|Drug Class||Contraindicated||Not Recommended||Use with Caution|
|Analgesics||levacetylmethadol (levomethadyl), methadone||fentanyl||alfentanil, buprenorphine IV and sublingual, oxycodone|
|Antiarrhythmics||disopyramide, dofetilide, dronedarone, quinidine||digoxin|
|Anticoagulants and Antiplatelet Drugs||rivaroxaban||coumarins, cilostazol, dabigatran|
|Antihelmintics and Antiprotozoals||halofantrine||praziquantel|
|Antihistamines||astemizole, mizolastine, terfenadine||ebastine|
|Antimigraine Drugs||ergot alkaloids, such as dihydroergotamine, ergometrine (ergonovine), ergotamine, methylergometrine (methylergonovine)||eletriptan|
|Antineoplastics||irinotecan||dasatinib, nilotinib, trabectedin||bortezomib, busulphan, docetaxel, erlotinib, ixabepilone, lapatinib, trimetrexate, vinca alkaloids|
|Antipsychotics, Anxiolytics and Hypnotics||lurasidone, oral midazolam, pimozide, sertindole, triazolam||alprazolam, aripiprazole, brotizolam, buspirone, haloperidol, midazolam IV, perospirone, quetiapine, ramelteon, risperidone|
|Antivirals||maraviroc, indinavirb, ritonavirb, saquinavir|
|Calcium Channel Blockers||bepridil, felodipine, lercanidipine, nisoldipine||other dihydropyridines, including verapamil|
|Cardiovascular Drugs, Miscellaneous||ivabradine, ranolazine||aliskiren|
|Gastrointestinal Drugs||cisapride,||aprepitant, domperidone|
|Immunosuppressants||everolimus||budesonide, ciclesonide, ciclosporin, dexamethasone, fluticasone, methylprednisolone, rapamycin (also known as sirolimus), tacrolimus, temsirolimus|
|Lipid Regulating Drugs||lovastatin, simvastatin||atorvastatin|
|SSRIs, Tricyclics and Related Antidepressants||reboxetine|
|Urological Drugs||vardenafil||fesoterodine. imidafenacin, sildenafil, solifenacin, tadalafil, tolterodine|
|Other||colchicine, in subjects with renal or hepatic impairment||colchicine||alitretinoin (oral formulation), cinacalcet, mozavaptan, tolvaptan|
|a See also under Drugs that may decrease itraconazole plasma concentrations b See also under Drugs that may increase itraconazole plasma concentrations|
Drugs that may have their plasma concentrations decreased by itraconazoleCoadministration of itraconazole with the NSAID meloxicam may decrease the plasma concentrations of meloxicam. It is recommended that meloxicam be used with caution when coadministered with itraconazole, and its effects or side effects be monitored. It is recommended that the dosage of meloxicam, if coadministered with itraconazole, be adapted if necessary.
Paediatric PopulationInteraction studies have only been performed in adults.
PregnancySporanox-Pulse is contra-indicated in pregnancy.In animal studies itraconazole has shown reproduction toxicity (see section 5.3).There is limited information on the use of Itraconazole during pregnancy. During post-marketing experience, cases of congenital abnormalities have been reported. These cases included skeletal, genitourinary tract, cardiovascular and ophthalmic malformations as well as chromosomal and multiple malformations. A causal relationship with Itraconazole has not been established.Epidemiological data on exposure to Sporanox-Pulse during the first trimester of pregnancy-mostly in patients receiving short-term treatment for vulvovaginal candidosis did not show an increased risk for malformations as compared to control subjects not exposed to any known teratogens.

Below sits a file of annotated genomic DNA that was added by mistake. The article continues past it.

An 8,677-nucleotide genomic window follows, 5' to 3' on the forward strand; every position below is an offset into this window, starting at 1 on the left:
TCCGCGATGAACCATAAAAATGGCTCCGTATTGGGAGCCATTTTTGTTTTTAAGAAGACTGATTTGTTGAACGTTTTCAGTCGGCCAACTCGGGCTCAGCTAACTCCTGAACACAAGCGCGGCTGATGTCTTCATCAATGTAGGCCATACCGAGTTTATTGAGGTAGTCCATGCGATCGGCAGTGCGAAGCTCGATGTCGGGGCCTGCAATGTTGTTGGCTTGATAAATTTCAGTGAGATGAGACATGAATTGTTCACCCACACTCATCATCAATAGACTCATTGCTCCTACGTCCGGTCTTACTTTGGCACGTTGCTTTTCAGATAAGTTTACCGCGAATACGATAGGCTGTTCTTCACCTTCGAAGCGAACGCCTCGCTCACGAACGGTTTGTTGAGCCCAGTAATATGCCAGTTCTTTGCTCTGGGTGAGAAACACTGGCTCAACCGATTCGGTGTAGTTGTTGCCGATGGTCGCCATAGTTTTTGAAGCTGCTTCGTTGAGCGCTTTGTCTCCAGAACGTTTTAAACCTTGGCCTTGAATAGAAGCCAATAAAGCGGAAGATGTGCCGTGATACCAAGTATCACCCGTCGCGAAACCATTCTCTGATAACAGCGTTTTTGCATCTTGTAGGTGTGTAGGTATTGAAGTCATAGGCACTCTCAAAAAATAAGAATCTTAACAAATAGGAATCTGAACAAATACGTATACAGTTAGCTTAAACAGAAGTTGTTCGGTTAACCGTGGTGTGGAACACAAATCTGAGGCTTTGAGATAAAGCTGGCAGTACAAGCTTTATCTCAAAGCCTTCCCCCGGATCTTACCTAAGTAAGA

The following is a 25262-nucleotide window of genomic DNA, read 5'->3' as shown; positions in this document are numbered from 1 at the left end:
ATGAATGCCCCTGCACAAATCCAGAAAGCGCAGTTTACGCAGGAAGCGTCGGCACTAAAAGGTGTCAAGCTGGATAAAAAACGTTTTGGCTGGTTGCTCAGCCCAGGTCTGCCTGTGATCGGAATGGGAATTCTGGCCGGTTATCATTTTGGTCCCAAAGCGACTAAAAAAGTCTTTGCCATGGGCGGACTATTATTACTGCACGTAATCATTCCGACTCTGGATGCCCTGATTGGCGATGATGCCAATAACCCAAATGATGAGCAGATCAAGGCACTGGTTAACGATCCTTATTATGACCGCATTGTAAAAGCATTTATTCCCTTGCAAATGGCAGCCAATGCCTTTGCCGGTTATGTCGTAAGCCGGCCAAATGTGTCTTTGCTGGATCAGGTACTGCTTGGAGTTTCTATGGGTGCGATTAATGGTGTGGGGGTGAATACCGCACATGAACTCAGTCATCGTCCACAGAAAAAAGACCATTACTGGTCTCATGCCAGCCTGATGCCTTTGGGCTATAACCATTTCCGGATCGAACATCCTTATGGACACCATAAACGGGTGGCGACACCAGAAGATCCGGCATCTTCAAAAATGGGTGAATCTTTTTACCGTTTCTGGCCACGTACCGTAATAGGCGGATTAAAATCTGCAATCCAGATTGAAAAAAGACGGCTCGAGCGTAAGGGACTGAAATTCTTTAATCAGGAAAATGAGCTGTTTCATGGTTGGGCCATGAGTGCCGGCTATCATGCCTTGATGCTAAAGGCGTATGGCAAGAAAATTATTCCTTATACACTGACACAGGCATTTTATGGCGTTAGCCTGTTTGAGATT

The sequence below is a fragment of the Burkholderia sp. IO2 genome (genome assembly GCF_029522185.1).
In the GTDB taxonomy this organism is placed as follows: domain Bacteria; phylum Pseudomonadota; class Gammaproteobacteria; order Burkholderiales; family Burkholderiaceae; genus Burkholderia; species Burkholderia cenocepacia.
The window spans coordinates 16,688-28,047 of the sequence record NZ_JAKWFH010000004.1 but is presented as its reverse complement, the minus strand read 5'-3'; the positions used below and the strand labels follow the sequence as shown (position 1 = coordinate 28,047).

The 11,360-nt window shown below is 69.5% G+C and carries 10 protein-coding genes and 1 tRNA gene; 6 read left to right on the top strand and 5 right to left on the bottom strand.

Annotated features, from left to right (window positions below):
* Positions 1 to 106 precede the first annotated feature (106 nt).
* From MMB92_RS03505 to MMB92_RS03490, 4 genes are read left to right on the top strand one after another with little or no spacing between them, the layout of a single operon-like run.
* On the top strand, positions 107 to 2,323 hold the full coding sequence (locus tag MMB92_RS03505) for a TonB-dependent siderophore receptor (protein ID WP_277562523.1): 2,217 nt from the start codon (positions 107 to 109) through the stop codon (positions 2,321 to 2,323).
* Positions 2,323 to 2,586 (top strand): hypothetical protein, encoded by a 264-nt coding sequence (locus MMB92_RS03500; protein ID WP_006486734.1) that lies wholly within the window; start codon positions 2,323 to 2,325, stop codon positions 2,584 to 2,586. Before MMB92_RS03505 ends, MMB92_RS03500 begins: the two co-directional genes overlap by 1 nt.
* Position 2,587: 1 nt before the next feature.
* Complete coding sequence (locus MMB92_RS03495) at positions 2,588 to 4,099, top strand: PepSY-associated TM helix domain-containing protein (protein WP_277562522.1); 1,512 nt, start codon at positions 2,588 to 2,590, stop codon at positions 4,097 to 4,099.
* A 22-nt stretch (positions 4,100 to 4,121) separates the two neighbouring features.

Women of child bearing potentialWomen of childbearing potential taking Sporanox-Pulse capsules should use contraceptive precautions. Effective contraception should be continued until the next menstrual period following the end of Sporanox-Pulse therapy.
LactationA very small amount of itraconazole is excreted in human milk. Sporanox-Pulse capsules must not be used during lactation.
Summary of the safety profileThe most frequently reported adverse drug reactions (ADRs) with Sporanox capsules treatment identified from clinical trials and/or from spontaneous reporting were headache, abdominal pain, and nausea. The most serious ADRs were serious allergic reactions, cardiac failure/congestive heart failure/pulmonary oedema, pancreatitis, serious hepatotoxicity (including some cases of fatal acute liver failure), and serious skin reactions. Refer to subsection Tabulated list of adverse reactions for the frequencies and for other observed ADRs. Refer to section 4.4 Special warnings and precautions for use for additional information on other serious effects.
Tabulated list of adverse reactionsThe ADRs in the table below were derived from open-label and double-blind clinical trials with Sporanox capsules involving 8499 patients in the treatment of dermatomycoses or onychomycosis, and from spontaneous reporting.The table below presents ADRs by System Organ Class. Within each System Organ Class, the ADRs are presented by incidence, using the following convention:Very common (≥ 1/10); Common (≥ 1/100 to < 1/10); Uncommon (≥ 1/1,000 to < 1/100); Rare (≥ 1/10,000 to < 1/1,000); Very rare (< 1/10,000).
|Adverse Drug Reactions|
|Infections and infestations|
|Uncommon||Sinusitis, Upper respiratory tract infection, Rhinitis|
|Blood and lymphatic system disorders|
|Immune system disorders|
|Rare||Serum sickness, Angioneurotic oedema, Anaphylactic reaction,|
|Metabolism and nutrition disorders|
|Nervous system disorders|
|Rare||Paraesthesia, Hypoaesthesia, Dysgeusia|
|Rare||Visual disturbance (including diplopia and blurred vision)|
|Ear and labyrinth disorder|
|Rare||Transient or permanent hearing loss*, Tinnitus|